Willfulness may also "be proven through inference from conduct meant to conceal or mislead sources of income or other financial information." United States v. Sturman, 951 F.2d 1466, 1476-77 (6th Cir. 1991). Moreover, willful intent may be proved by circumstantial evidence and reasonable inferences drawn from the facts because direct proof of the taxpayer's intent is rarely available. Spies v. United States, 317 U.S. 492, 499 (1943)).
The Court found that the defendant was fully aware that he was engaged in a plan to avoid income taxes by hiding his interest in assets in overseas shell corporations and also the FBAR filing requirements, which filings would in effect interfere with his scheme.
On this issue of imputing willful failure to file FBAR reports when taxpayer check-the-foreign bank account “no” on their income tax return, the Court surveyed the law in this area and turned to United States v. Williams, supra, as the “only case to examine willfulness in the context of a civil FBAR penalty”. In Williams, the Fourth Circuit recently held that a taxpayer was willful in failing to comply with FBAR requirements when he signed a federal tax return that failed to disclose the existence of foreign accounts, "thereby declaring under penalty of perjury that he had 'examined this return and accompanying schedules and statements' and that, to the best of his knowledge the return was 'true, accurate, and complete.'" The Fourth Circuit reversed the district court's findings of fact as "clearly erroneous," on the grounds that the district court failed to consider the taxpayer's signature on his returns sufficient evidence of his knowledge of his failure to comply with the FBAR requirement. "A taxpayer who signs a tax return will not be heard to claim innocence for not having actually read the return, as he or she is charged with constructive knowledge of its contents." At a minimum, "line 7a's directions to '[s]ee instructions for exceptions and filing requirements for Form TD F 90-22.1'" puts a taxpayer "on inquiry notice of the FBAR requirement." Id. As a result, the Fourth Circuit held that Williams's explicit statement that he never consulted Form TD F 90-22.1 or its instructions, never read line 7a, and "never paid any attention to any of the written words on his federal tax return" constituted a "'conscious effort to avoid learning about reporting requirements,'" and his false answers on his federal tax return "evidence conduct that was 'meant to conceal or mislead sources of income or other financial information.'" Id. (quoting Sturman, 951 F.2d at 1476).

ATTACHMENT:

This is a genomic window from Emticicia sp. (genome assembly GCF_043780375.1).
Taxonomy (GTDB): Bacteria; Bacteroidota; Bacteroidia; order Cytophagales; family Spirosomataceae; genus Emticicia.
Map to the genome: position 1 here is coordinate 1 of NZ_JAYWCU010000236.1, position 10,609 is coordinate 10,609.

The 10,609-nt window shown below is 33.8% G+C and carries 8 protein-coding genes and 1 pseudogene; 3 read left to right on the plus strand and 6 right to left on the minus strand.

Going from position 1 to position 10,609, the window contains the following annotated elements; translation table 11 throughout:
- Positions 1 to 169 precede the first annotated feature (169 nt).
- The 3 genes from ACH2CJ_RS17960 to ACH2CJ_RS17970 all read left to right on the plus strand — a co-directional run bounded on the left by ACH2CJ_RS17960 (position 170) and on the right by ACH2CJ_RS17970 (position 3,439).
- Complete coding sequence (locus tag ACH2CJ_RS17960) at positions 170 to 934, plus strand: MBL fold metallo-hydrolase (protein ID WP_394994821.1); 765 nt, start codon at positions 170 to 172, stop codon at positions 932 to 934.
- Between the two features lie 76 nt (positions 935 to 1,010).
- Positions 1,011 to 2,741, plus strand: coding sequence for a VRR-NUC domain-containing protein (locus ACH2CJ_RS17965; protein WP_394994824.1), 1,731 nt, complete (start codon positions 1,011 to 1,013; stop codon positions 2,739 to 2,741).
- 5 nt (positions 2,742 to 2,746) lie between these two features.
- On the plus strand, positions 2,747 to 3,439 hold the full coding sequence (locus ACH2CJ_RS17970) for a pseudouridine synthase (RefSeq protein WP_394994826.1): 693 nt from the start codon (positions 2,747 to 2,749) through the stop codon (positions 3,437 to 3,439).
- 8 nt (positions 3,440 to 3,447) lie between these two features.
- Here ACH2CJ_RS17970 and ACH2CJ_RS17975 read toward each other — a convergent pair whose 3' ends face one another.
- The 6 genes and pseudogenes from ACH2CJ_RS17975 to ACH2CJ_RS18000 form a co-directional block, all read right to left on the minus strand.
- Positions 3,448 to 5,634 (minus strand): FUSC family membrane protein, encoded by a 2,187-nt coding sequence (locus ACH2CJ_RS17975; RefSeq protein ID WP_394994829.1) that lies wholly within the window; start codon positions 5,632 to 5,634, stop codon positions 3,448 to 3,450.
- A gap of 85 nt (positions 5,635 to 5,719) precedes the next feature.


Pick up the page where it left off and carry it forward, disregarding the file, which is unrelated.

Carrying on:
A taxpayer's signature on a return is sufficient proof of a taxpayer's knowledge of the instructions contained in the tax return form and in other contexts. "In general, individuals are charged with knowledge of the contents of documents they sign -- that is, they have 'constructive knowledge' of those contents." Consol. Edison Co. of N.Y., Inc. v. United States, 221 F.3d 364, 371 (2d. Cir. 2000).
While there are cases that have stated that "[a] taxpayer's signature on a return does not in itself prove his knowledge of the contents, but knowledge may be inferred from the signature along with the surrounding facts and circumstances, and the signature is prima facie evidence that the signer knows the contents of the return." See, e.g., United States v. Mohney, 949 F.2d 1397, 1407 (6th Cir 1991); accord Hayman v. Comm'r, 992 F.2d 1256, 1262 (2d Cir. 1993) (holding that where a taxpayer "claims to have signed the returns without reading them, [he or] she nevertheless is charged with constructive knowledge of their contents").